Women in the boardroom, the EU approach.

The European Union is asking for ideas about how to get more women to join company boards, i.e. jobs for the girls. It is asking Member States, business or industry organisations, individual companies, civil society organisations with an interest in gender and/or social issues, trade unions, equality bodies, and other organisations or individuals for input on how to solve this conundrum.

Stakeholders who would like to help with the consultation are asked to answer the following questions:

  1. How effective is self-regulation by businesses to address the issue of gender imbalance in corporate boards in the EU?
  2. What additional action (self-regulatory/regulatory) should be taken to address the issue of gender imbalance in corporate boards in the EU?
  3. In your view, would an increased presence of women on company boards bring economic benefits, and which ones?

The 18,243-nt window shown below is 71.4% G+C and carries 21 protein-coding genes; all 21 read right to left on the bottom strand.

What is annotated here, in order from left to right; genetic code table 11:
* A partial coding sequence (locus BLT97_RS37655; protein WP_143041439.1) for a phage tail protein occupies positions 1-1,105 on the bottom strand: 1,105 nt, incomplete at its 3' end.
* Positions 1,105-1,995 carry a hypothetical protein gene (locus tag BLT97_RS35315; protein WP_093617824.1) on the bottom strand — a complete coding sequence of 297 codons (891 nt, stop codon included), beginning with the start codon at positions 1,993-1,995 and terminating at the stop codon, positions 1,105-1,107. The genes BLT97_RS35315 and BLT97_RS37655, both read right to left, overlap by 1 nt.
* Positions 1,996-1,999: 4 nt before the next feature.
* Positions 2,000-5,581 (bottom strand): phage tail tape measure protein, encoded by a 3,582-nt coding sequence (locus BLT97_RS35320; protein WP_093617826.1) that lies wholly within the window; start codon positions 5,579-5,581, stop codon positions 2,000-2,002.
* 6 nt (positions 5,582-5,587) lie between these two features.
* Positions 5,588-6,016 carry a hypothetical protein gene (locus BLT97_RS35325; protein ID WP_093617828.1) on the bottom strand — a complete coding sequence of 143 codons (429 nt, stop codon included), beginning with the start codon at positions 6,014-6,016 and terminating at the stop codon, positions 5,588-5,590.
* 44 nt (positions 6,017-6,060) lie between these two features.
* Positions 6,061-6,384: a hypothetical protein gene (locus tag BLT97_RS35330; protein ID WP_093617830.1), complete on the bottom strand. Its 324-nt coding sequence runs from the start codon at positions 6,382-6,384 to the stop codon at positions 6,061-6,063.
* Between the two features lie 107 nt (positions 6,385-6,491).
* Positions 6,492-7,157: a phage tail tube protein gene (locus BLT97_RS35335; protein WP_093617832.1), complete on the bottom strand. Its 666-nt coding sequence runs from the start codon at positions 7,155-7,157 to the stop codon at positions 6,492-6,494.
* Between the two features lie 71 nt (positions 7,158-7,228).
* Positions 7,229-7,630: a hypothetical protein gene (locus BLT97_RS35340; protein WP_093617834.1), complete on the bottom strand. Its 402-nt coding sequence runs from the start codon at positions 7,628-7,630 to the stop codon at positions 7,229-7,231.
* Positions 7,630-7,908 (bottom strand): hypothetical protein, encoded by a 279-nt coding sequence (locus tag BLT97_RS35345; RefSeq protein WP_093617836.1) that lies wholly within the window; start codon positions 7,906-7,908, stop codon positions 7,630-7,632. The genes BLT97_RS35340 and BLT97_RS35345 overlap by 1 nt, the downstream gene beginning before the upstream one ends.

1. Which objectives (e.g. 20%, 30%, 40%, 60%) should be defined for the share of the underrepresented sex on company boards and for which timeframe? Should these objectives be binding or a recommendation? Why?
  2. Which companies (e.g. publicly listed / from a certain size) should be covered by such an initiative?
  3. Which boards/board members (executive / non-executive) should be covered by such an initiative?
  4. Should there be any sanctions applied to companies which do not meet the objectives? Should there be any exception for not reaching the objectives?

Call it direct government or just meddling in people’s affairs, the fact is that very few women are sitting on company boards end even fewer are heading up large companies.

It is commendable that the EU wants to do something about this imbalance, but forcing companies to hire more female board members won’t necessarily improve the quality of the boards involved.

History has shown that forced corrections of imbalances won’t work. They create resentment, hatred and frustration. It would be much better for government to improve working and social conditions for women who want to work as well as the attitude amongst large parts of European (male) society.The attitude in southern and eastern parts of Europe with regards to women in work is still stuck in eras gone by. Unless this is addressed their efforts will be like carrying water to the sea. Futile!

Have your say on http://ec.europa.eu/justice/newsroom/gender-equality/opinion/120528_en.htm